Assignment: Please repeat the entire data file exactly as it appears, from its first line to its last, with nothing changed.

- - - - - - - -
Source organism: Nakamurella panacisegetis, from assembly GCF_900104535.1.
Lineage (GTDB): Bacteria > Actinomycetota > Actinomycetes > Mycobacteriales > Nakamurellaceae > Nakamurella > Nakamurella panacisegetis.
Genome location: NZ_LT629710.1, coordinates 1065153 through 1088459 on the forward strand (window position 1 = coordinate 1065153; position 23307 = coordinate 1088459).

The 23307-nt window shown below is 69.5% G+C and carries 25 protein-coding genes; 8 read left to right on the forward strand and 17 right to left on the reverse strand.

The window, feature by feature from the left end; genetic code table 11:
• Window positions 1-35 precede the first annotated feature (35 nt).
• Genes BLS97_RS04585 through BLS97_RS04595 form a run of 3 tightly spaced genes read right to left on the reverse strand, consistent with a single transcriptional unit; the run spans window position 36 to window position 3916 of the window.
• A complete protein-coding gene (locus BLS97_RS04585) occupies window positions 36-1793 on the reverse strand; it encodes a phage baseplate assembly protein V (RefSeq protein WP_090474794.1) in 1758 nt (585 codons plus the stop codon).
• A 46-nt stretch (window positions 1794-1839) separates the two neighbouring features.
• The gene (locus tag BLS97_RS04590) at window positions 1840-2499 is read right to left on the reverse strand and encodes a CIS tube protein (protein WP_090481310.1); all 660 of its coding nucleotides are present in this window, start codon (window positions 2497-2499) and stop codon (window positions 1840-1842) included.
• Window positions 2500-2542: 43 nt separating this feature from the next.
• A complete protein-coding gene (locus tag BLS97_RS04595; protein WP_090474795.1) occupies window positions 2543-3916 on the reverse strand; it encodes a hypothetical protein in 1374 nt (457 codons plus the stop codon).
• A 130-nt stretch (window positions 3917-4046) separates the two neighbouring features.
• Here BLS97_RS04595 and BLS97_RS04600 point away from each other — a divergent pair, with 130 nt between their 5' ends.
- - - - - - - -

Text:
Source organism: Nakamurella panacisegetis, from assembly GCF_900104535.1.
Lineage (GTDB): Bacteria > Actinomycetota > Actinomycetes > Mycobacteriales > Nakamurellaceae > Nakamurella > Nakamurella panacisegetis.
Genome location: NZ_LT629710.1, coordinates 1065153 through 1088459 on the forward strand (window position 1 = coordinate 1065153; position 23307 = coordinate 1088459).

The 23307-nt window shown below is 69.5% G+C and carries 25 protein-coding genes; 8 read left to right on the forward strand and 17 right to left on the reverse strand.

The window, feature by feature from the left end; genetic code table 11:
• Window positions 1-35 precede the first annotated feature (35 nt).
• Genes BLS97_RS04585 through BLS97_RS04595 form a run of 3 tightly spaced genes read right to left on the reverse strand, consistent with a single transcriptional unit; the run spans window position 36 to window position 3916 of the window.
• A complete protein-coding gene (locus BLS97_RS04585) occupies window positions 36-1793 on the reverse strand; it encodes a phage baseplate assembly protein V (RefSeq protein WP_090474794.1) in 1758 nt (585 codons plus the stop codon).
• A 46-nt stretch (window positions 1794-1839) separates the two neighbouring features.
• The gene (locus tag BLS97_RS04590) at window positions 1840-2499 is read right to left on the reverse strand and encodes a CIS tube protein (protein WP_090481310.1); all 660 of its coding nucleotides are present in this window, start codon (window positions 2497-2499) and stop codon (window positions 1840-1842) included.
• Window positions 2500-2542: 43 nt separating this feature from the next.
• A complete protein-coding gene (locus tag BLS97_RS04595; protein WP_090474795.1) occupies window positions 2543-3916 on the reverse strand; it encodes a hypothetical protein in 1374 nt (457 codons plus the stop codon).
• A 130-nt stretch (window positions 3917-4046) separates the two neighbouring features.
• Here BLS97_RS04595 and BLS97_RS04600 point away from each other — a divergent pair, with 130 nt between their 5' ends.